Losing 3.0 cents in the Oct. 6 trading day, NYMEX November natural gas futures recovered in the Tuesday, Oct. 10, session to end nearly 6 cents higher on the day.
Moving from a low of $2.833/MMBtu to a high of $2.896/MMBtu, the November natural gas futures contract ended the session at $2.891/MMBtu, up 5.8 cents on short covering.
Despite the day's advance, the natural gas market's fundamental outlook remains bearish overall.
Weather forecasts suggest lackluster demand in the medium term, as the projected prevalence of above-average temperatures is likely to keep lingering cooling load limited and heating demand at bay.
The latest National Weather Service forecast maps for both the six- to 10-day and eight- to 14-day periods show above-average temperatures stretching over the entire eastern and central U.S. into portions of the Southwest, confining the scope of average to below-average temperatures to much of the West.
Subdued demand implied by weather projections should allow for natural gas production to flow more freely into underground storage facilities beyond the end of the titular injection season Oct. 31.
After the U.S. Energy Information Administration reported a 42-Bcf injection for the week that ended Sept. 29, total U.S. working gas stocks sit at 3,508 Bcf, or 161 Bcf below the year-ago level and 8 Bcf below the five-year average of 3,516 Bcf.
In the next few weeks, storage injection rates are likely to be impacted by curtailed production due to Hurricane Nate, which made landfall on the Gulf Coast late Oct. 7.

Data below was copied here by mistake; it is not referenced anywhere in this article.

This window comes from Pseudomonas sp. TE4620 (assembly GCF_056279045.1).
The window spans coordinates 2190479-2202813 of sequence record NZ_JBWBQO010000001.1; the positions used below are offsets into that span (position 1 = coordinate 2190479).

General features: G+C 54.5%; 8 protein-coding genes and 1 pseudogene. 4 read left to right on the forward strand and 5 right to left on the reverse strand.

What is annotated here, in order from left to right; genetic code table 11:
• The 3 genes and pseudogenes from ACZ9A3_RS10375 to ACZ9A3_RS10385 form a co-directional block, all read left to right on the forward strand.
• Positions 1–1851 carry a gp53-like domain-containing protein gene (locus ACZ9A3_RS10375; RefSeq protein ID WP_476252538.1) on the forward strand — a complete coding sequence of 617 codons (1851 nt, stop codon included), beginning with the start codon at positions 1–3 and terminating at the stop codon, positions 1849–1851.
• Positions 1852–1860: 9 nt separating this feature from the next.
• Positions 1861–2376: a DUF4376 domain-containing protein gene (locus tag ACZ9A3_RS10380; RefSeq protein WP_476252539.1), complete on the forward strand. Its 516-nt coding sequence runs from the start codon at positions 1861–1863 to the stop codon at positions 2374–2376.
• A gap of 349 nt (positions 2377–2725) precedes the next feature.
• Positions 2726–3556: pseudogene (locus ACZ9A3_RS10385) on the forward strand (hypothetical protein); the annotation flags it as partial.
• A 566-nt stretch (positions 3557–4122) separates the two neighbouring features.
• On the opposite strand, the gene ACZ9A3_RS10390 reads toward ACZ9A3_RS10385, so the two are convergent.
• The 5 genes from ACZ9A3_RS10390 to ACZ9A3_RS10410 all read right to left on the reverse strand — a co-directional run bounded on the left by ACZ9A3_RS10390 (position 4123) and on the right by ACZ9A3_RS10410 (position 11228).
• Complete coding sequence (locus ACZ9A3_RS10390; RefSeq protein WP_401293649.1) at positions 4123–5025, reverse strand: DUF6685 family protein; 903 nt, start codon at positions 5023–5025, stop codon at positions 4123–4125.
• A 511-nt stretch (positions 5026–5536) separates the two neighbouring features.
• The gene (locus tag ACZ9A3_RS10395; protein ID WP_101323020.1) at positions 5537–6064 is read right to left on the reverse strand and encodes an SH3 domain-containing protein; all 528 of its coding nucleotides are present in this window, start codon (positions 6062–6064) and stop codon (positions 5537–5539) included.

According to an Oct. 10 update from the Bureau of Safety and Environmental Enforcement, 46.12% of Gulf of Mexico natural gas production, equivalent to almost 1.5 Bcf/d, remained offline, down from a peak of 2.5 Bcf/d reported offline as of Oct. 8. About 1.02 million barrels of oil per day, or about 58.53% of total regional oil output, was still shut in as of Oct. 10.
Additionally, an 11 a.m. ET update from the National Hurricane Center showed Tropical Storm Ophelia was 780 miles west-southwest of the Azores, with maximum sustained winds of 50 miles per hour. A gradual strengthening is expected over the next 48 hours, and Ophelia is expected to become a hurricane by Oct. 12.
In step with the day's gains in the futures market, next-day natural gas prices at the major consuming hubs were generally higher Tuesday.
In the Northeast at Transco Zone 6 NY, spot gas was priced at $2.90, up about 2 cents. Farther south, however, day-ahead gas at Tetco-M3 spiked more than $1.50 to a daily average near $2.80.
In the Gulf Coast producing region, gas at the benchmark Henry Hub in Louisiana gained about 5 cents to an index near $2.90.
In the Midwest, product at Chicago was assessed at an average of about $2.75, also rising about 5 cents on the day.
On the West Coast, natural gas prices at PG&E Gate were up 3 cents to an index near $3.10. Spot gas at the SoCal Border was quoted at an average near $2.60, up about 1 cent.
Market prices and included industry data are current as of the time of publication and are subject to change. For more detailed market data, including power, natural gas index prices, as well as forwards and futures, visit our Commodities pages.